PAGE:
If you squint hard enough — and, gosh, don’t hurt yourself — you can listen to Terry Collins speak, read his words, and envision: “Well, probably not, but maybe. Just maybe. Like, a one in 500 chance.”

“I can give you a list of a number of teams who no one expected anything of,” the Mets manager said yesterday in his first formal news conference of 2013 spring training at Tradition Field. “The most recent were the [2012] Oakland A’s. They took an all-rookie pitching staff by midseason and ended up winning the [American League West]. It can be done.

“Now, along that way, a lot of things have to go right. You have to get big years out of guys you don’t expect. They did. Huge years. Their pitching staff stayed healthy. A lot of things have to happen. But it can happen. And there’s no reason why it can’t happen here.”

It’s the time of year for hope around baseball, and we know most will prove to be false hope. Yet it seems as if the Mets hold their first pitchers and catchers workout today with an extra burden. Forty-seven days before their first game that counts, it feels like they’re already 0-1. A half-game behind the rest of baseball.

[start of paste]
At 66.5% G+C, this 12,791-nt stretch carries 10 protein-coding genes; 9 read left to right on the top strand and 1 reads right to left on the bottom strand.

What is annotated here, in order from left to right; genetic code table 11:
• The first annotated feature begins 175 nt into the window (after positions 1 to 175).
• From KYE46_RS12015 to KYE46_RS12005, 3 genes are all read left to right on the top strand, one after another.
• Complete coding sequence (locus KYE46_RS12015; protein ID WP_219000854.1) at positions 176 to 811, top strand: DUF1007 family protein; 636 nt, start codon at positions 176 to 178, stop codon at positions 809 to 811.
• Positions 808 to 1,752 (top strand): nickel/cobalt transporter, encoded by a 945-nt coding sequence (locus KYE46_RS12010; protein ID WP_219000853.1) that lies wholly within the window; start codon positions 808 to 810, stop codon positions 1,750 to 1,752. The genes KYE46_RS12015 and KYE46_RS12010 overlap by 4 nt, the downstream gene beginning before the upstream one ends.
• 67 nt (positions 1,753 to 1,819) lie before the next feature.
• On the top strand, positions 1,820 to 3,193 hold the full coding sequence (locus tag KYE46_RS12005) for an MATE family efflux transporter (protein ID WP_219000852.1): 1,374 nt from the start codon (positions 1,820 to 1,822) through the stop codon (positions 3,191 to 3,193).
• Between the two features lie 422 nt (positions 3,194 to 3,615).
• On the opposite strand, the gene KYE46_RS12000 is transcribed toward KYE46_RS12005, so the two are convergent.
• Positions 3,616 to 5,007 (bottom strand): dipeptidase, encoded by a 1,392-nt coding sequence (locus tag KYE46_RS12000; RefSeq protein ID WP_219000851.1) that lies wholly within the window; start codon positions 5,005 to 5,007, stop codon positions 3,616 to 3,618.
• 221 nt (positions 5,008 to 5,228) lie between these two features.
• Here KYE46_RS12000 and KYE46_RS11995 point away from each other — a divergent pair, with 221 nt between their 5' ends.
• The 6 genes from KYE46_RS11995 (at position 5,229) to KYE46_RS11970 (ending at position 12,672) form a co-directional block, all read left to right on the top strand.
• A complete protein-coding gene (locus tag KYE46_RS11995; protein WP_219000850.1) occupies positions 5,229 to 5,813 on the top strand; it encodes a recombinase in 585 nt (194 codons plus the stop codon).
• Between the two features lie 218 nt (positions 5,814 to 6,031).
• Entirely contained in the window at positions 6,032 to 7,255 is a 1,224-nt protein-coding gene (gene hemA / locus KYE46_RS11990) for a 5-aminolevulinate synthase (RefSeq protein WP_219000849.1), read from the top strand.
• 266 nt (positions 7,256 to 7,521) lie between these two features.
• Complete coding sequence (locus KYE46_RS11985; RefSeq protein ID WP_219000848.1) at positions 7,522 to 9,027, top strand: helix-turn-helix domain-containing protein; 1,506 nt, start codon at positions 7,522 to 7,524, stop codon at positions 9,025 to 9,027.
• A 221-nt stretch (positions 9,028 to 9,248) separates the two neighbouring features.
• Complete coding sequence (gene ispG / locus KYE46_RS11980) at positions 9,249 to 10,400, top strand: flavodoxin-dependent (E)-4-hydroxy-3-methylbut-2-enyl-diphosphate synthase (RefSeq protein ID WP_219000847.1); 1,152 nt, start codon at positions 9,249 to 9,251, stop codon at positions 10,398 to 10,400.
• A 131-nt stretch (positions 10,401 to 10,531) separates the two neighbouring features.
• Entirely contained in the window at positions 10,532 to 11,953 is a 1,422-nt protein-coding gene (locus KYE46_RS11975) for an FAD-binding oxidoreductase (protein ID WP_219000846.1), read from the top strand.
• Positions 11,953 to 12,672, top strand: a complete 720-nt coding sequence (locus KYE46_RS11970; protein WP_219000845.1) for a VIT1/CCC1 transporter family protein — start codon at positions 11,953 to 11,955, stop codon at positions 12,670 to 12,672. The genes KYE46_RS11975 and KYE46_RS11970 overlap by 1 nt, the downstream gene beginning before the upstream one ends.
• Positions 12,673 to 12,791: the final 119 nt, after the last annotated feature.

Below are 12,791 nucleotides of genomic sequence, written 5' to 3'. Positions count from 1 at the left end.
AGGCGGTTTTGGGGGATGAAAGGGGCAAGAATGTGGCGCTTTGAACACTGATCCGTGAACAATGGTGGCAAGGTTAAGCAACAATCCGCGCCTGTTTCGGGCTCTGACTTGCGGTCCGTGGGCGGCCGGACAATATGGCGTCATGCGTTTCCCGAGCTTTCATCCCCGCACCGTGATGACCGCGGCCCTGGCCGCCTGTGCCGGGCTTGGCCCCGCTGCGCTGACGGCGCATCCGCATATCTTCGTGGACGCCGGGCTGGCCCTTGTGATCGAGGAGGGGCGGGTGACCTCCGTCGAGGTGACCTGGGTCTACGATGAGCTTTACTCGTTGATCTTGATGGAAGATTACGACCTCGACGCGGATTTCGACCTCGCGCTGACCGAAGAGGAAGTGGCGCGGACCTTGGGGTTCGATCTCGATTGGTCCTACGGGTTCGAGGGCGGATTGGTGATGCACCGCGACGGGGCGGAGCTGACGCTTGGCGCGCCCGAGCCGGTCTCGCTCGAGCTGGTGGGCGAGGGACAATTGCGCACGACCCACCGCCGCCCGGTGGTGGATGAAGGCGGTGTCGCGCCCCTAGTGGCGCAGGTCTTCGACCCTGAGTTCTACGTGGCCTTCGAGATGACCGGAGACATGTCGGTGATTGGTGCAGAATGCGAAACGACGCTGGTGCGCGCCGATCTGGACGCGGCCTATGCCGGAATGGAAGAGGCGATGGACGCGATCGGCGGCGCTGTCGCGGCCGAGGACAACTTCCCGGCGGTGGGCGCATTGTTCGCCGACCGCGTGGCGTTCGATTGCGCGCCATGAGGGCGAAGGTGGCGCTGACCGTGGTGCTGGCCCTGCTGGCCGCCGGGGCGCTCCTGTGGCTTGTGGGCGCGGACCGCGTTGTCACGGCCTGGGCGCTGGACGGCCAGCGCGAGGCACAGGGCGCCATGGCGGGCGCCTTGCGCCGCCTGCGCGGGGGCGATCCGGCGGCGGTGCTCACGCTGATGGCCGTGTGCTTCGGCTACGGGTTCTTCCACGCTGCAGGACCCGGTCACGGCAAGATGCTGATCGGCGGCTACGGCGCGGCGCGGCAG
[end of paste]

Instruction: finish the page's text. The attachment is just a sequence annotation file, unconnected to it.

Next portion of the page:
“I had spent most of the winter looking at the names that are being added on a daily basis,” Collins said. “... Michael Bourn wasn’t a part of it.”

Collins’ point: No point in crying over what you never had, now that Bourn — after engaging in a mating dance of sorts with the Mets — is set to sign a four-year, $48-million deal with Cleveland.

My point: Collins should think exactly that way, as the manager. However, for a team that still faces major credibility issues with its own fan base, the Bourn episode wound up exacerbating that very dynamic.

It took a resolution to Bourn’s case to fully appreciate how remote the Mets’ chances were of actually adding Bourn. They needed to 1) agree on financial terms with Bourn and his agent, Scott Boras, then 2) ask Bourn to sit on the sidelines for at least two weeks and keep his fingers crossed for 3) an arbitration hearing (regarding the draft compensation off a Bourn signing) to go the Mets’ way, a result that was hardly guaranteed.

The only way Bourn would have signed off on such a long-shot game plan were if he had absolutely nowhere else to turn. Not surprisingly, he found a very good option with the Indians, who suddenly look like a contender in the ultra-winnable AL Central.